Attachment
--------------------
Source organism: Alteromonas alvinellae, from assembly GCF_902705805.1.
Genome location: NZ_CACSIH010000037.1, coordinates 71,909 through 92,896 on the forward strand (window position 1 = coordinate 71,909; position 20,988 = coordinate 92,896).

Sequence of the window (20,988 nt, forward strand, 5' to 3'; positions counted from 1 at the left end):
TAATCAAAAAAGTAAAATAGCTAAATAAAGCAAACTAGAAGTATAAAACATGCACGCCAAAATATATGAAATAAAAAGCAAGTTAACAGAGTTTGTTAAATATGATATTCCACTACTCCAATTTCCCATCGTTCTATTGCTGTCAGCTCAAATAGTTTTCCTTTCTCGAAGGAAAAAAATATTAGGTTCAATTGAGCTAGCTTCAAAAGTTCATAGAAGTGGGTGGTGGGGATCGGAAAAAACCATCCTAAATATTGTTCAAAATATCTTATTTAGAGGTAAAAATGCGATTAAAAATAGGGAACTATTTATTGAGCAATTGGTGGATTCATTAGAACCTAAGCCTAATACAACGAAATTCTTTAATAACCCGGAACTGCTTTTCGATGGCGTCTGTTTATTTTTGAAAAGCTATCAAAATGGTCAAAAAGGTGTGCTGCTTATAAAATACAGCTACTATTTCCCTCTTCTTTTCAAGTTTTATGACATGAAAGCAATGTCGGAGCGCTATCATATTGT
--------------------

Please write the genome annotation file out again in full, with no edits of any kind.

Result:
Source organism: Alteromonas alvinellae, from assembly GCF_902705805.1.
Genome location: NZ_CACSIH010000037.1, coordinates 71,909 through 92,896 on the forward strand (window position 1 = coordinate 71,909; position 20,988 = coordinate 92,896).

Sequence of the window (20,988 nt, forward strand, 5' to 3'; positions counted from 1 at the left end):
TAATCAAAAAAGTAAAATAGCTAAATAAAGCAAACTAGAAGTATAAAACATGCACGCCAAAATATATGAAATAAAAAGCAAGTTAACAGAGTTTGTTAAATATGATATTCCACTACTCCAATTTCCCATCGTTCTATTGCTGTCAGCTCAAATAGTTTTCCTTTCTCGAAGGAAAAAAATATTAGGTTCAATTGAGCTAGCTTCAAAAGTTCATAGAAGTGGGTGGTGGGGATCGGAAAAAACCATCCTAAATATTGTTCAAAATATCTTATTTAGAGGTAAAAATGCGATTAAAAATAGGGAACTATTTATTGAGCAATTGGTGGATTCATTAGAACCTAAGCCTAATACAACGAAATTCTTTAATAACCCGGAACTGCTTTTCGATGGCGTCTGTTTATTTTTGAAAAGCTATCAAAATGGTCAAAAAGGTGTGCTGCTTATAAAATACAGCTACTATTTCCCTCTTCTTTTCAAGTTTTATGACATGAAAGCAATGTCGGAGCGCTATCATATTGT